Perplexingly, differences in vocabulary between British and American versions of English show that some words and phrases used in the US have retained Elizabethan English meanings and pronunciations that have long disappeared in England, while some older English words that are still common currency in Britain have fallen out of use in the US. Words in the former category include, bug, candy cabin, cesspool, chore, deck (of cards), faucet, fall (autumn), hatchet, hog, jeer, junk, mad, mayhem, molasses, sick, slick and trash. American uses of gotten as a past participle of get also has long fallen out of favour in England.Other American-invented words including belittle, blizzard, cafeteria, caucus, cloudburst, cocktail, influential, prairie, reliable and talented have been adopted into British English.


Among many words introduced in to American by non-native English speakers include goober, jambalaya, and the synonyms gumbo and okra by African slaves brought over to work on the plantations. Words such as canyon, coyote, mesa, and tornado by the Spanish; prairie, bureau, and levee by the French; bluff, boss, and waffle by the Dutch; pretzel, sauerkraut, and nix by the Germans. Many words like moose, raccoon, caribou, opossum, skunk, hickory, pecan, squash, and toboggan were taken from the indigenous cultures. Pure American invented words pressed into service to detail their new government include congress, senate, and assembly and other new compounds rattlesnake, blue grass, bobcat and bullfrog.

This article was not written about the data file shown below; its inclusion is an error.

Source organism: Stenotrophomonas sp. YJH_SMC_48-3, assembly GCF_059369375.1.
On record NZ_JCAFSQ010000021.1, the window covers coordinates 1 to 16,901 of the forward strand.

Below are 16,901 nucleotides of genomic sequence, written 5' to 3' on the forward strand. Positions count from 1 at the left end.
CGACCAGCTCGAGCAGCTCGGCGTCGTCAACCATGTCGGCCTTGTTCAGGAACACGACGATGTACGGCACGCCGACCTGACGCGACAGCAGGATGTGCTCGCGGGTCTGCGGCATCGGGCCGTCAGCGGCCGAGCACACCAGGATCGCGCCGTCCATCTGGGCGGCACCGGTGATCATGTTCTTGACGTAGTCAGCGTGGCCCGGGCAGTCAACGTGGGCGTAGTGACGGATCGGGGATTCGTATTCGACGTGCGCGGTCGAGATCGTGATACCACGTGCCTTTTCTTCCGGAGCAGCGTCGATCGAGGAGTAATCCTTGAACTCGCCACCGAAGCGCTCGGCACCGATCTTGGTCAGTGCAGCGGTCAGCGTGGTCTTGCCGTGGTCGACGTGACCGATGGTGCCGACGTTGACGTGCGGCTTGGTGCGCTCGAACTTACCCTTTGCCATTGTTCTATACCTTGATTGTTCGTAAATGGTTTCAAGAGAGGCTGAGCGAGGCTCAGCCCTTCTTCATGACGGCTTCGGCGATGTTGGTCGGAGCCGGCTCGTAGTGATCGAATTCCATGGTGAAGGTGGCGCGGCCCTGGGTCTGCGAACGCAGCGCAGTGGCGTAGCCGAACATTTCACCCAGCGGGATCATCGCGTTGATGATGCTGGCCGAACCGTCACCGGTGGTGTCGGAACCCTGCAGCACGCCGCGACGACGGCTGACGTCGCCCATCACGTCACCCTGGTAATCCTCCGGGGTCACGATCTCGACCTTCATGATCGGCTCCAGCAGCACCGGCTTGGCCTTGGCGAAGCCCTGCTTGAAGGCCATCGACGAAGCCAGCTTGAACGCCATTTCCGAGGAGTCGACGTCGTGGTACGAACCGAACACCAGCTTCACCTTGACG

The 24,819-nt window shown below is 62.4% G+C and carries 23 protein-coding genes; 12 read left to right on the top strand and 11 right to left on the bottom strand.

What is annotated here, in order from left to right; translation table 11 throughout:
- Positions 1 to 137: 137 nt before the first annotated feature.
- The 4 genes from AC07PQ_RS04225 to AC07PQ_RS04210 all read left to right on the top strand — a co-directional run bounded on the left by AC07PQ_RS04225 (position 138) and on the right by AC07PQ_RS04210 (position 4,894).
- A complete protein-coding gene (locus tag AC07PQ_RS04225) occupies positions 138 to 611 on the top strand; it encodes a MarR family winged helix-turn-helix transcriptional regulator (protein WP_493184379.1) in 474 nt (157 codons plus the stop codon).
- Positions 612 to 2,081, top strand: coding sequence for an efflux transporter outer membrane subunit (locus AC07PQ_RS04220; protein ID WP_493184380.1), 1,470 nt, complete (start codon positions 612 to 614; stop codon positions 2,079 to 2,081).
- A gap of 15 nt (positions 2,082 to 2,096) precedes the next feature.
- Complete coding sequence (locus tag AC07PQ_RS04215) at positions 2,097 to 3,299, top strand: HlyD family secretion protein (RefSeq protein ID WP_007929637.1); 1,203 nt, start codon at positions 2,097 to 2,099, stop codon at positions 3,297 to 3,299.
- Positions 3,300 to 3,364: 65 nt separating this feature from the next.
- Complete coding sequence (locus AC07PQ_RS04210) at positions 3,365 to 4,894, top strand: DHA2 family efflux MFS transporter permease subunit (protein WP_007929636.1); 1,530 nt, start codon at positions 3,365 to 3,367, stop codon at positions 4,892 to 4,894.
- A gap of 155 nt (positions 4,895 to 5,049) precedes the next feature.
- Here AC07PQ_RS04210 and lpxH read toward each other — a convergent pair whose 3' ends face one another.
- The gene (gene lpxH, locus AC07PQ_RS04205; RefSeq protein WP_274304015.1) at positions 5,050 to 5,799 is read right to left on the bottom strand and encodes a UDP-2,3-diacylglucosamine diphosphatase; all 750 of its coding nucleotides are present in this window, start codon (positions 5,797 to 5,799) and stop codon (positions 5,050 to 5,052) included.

Pronunciation and accent


American pronunciation is distinct from British, mostly due to it being ‘rhotic’ (the ‘r’ sound nearly always pronounced anywhere in a word) unlike in most British dialects. The current differences however, can be seen more as due to changes in British pronunciation while American pronunciation remained static: the ‘proper’ educated English accent of Elizabethan England fully pronounced the ‘r’ in words like after and butter. Similarly, the ‘ah’ pronunciation was considered low-class in most parts of England with words like ask, dance, glass, and path pronounced exactly the same as the currently most distinctly American way of pronouncing ain hat and fat. The situation changed later in England, but not in America!


As to regional variations in accent, American English is much more homogenous than British English. An African American in England would speak with an accent that represents his geographic origin within England, whereas an African American from any part of the US would be speaking with a similar, uniform accent. Linguists have identified around 25 American dialects that defy geographical classification but represents a ‘dialect continuum’ attributed to immigration of people from all over Britain, all over Europe and later from all over the world, who were quite mobile within America, contributing to a homogenising effect.